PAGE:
Native to Mexico, dahlias made their way to Spain with conquistadors in the 16th century. They soon spread across Europe where they got their name from a Swedish botanist: Dr. Anders Dahl. Then they traveled from Mexico to the United States, quickly becoming one of the most popular garden flowers in the world.

Flower Meaning & Symbolism of Dahlia

In Mexican culture the dahlia is hugely important. It symbolizes change, travel and new adventures. In the Victorian language of flowers, the dahlia expresses sentiments of virtue and grace. When given as a gift it is a symbol of a commitment and bond that never ends. Because of its symbolism, the dahlia flower is very popular in flower arrangements for celebrating love and marriage. Its romantic symbolism and delicate beauty make it a popular choice for anniversary gifts as well as in bridal and wedding bouquets in Mexico and around the world.

Dahlia in Wedding Bouquets

It’s true that the most popular months to tie the knot (from late spring through early fall) do perfectly coincide with the peak of dahlia season. But that’s not the main reason why brides so love these truly captivating cut flowers in wedding bouquets.

Dahlias grow abundantly for several months, they are much more affordable and easy to find than other wedding favorites (like peonies or gardenias), and they come in all types of shapes, colors and sizes. While dahlias are surely practical, there’s no denying that they are very exuberant and striking. Besides, with dozens of common varieties grown, there’s no shortage of options to pick from in order to find a perfect match for any wedding aesthetic.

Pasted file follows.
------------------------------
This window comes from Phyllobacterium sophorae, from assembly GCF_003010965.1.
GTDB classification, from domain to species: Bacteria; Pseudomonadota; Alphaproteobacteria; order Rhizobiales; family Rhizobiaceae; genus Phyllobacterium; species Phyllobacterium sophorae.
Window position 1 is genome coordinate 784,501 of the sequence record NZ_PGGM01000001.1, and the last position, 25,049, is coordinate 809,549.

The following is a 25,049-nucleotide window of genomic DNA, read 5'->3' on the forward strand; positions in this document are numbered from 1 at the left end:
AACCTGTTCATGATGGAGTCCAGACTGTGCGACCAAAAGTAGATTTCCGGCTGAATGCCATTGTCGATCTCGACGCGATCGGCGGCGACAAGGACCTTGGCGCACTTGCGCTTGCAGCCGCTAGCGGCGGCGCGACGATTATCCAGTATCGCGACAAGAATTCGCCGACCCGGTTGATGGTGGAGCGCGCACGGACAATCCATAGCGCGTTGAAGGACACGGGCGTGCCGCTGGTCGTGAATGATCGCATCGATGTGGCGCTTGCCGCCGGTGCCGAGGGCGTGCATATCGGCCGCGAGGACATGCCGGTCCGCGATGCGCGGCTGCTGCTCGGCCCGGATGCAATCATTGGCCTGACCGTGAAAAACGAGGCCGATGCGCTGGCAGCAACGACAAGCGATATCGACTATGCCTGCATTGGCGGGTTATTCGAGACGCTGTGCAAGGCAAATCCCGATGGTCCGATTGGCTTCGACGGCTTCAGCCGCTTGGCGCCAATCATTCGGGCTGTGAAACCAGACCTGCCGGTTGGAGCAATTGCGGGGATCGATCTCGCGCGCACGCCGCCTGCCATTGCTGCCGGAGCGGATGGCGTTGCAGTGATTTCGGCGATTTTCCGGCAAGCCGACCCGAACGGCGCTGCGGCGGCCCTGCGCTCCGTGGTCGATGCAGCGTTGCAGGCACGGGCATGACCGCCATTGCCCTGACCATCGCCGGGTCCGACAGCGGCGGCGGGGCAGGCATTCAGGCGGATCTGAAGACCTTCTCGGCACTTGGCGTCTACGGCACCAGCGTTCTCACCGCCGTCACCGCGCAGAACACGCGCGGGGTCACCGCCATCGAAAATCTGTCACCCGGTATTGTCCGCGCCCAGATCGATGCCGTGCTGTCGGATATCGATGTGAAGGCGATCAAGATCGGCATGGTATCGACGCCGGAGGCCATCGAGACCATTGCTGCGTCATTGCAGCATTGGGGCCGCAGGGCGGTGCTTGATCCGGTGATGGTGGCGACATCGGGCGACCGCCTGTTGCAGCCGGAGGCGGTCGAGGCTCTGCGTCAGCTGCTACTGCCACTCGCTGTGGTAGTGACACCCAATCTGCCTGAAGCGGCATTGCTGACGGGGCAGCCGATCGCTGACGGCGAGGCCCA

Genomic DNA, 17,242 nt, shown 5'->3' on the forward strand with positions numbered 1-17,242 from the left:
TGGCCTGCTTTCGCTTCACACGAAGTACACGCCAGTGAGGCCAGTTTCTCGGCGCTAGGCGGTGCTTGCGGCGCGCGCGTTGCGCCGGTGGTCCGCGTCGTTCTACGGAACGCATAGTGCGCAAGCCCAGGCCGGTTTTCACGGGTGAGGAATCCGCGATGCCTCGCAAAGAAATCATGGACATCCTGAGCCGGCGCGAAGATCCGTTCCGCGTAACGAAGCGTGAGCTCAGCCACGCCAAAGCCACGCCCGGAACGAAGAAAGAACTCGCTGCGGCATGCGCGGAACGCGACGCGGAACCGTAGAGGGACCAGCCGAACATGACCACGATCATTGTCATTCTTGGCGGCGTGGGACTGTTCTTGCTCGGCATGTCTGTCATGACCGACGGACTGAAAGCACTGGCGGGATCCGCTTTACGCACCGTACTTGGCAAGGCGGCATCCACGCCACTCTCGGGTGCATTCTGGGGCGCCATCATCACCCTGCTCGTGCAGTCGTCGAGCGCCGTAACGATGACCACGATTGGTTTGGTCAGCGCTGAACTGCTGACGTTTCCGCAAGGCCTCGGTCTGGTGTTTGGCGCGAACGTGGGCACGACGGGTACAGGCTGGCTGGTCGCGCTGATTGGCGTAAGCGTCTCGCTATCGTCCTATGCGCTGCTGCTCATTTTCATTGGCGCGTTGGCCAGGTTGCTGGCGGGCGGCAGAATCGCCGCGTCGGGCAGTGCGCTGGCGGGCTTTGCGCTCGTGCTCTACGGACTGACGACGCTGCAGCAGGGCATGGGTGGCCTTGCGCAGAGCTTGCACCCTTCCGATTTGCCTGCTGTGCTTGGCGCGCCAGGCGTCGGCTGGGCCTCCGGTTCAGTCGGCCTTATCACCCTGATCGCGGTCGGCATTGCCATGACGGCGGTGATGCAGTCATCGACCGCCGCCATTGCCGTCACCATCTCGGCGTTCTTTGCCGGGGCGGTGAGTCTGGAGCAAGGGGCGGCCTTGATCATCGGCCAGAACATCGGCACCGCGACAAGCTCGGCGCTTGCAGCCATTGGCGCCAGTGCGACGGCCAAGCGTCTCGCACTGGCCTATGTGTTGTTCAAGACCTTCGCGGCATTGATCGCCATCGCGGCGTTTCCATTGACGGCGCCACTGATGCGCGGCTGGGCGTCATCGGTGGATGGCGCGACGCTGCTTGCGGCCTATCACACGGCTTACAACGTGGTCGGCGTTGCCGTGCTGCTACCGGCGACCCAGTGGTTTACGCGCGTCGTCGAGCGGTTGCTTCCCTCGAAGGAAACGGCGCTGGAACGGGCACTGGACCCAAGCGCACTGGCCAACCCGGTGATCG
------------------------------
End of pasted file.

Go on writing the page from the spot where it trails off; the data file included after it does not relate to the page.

Mexico's Christmas Flower: Poinsettia

Poinsettia: Mexico’s Christmas Flower

The main symbol of Christmas and the most famous winter flower around the world, poinsettia is native to the hot and dry climate of Mexico. The plant’s vibrant and cheerful red color and its star-shaped leaves perfectly represent the winter holiday season. In Mexico, it’s called Nochebuena which means “good night” and refers to Christmas Eve. And for Mexicans the Poinsettia is indeed the main Christmas Eve flower.

History of the Poinsettia

The history of the Poinsettia goes back to the Aztecs, for whom it was very important. To those powerful ancient people, it symbolized a new life warriors gained in battles. The plant’s bright red color symbolized blood and was significant in Aztec religious rituals.

The Poinsettia became known as a Christmas flower during the colonial period. Its shape reminded people of a Star of David and its leaves turned bright red right around Christmas-time. That’s when Mexicans started decorating churches and houses for the Christmas season with the Poinsettia and it eventually became the main emblem of the holiday.

The “Mexican Fire Plant” appeared in the United States in the 19th century when the first U.S. Ambassador to Mexico, Joel Poinsett, brought the plant to his home in South Carolina. Cultivators named the flower him and soon it became a popular Christmas symbol all over the world.

A beacon of love and joy, the Poinsettia plant is one of the best suited and most desirable Christmas gifts to Mexico. It will fill any home with holiday cheer, good vibes and promise a blessed year ahead.

Want to learn more about this wonderful Christmas plant? Check out Poinsettia History: One of the Best Christmas Flowers.

Taboos for Sending Flowers to Mexico

We talked a lot about some of Mexico’s most popular flowers. But are there any taboos worth knowing when choosing bouquets to Mexico? There are just a few rules you should be aware of.

  • – To some people, red flowers are bad luck (some even say they’re useful for magic spells). But when it comes to romantic and Valentine’s gifts to Mexico, the rule does not apply and red is always the first choice to express love and passion.
  • – Yellow flowers usually symbolize death. Avoid yellow flower arrangements unless you’re sending a condolence gift to Mexico.
  • – Purple is also a color for mourning. It’s better to use purple flowers in bouquets in moderation to avoid any misunderstanding.

 

A country rich in traditions and history, Mexico boasts numerous holidays throughout the year that call for gift exchange and sending flowers. Whether part of historical events or religious tradition, Mexican people enjoy themselves every fiesta and flowers play a key role in each celebration.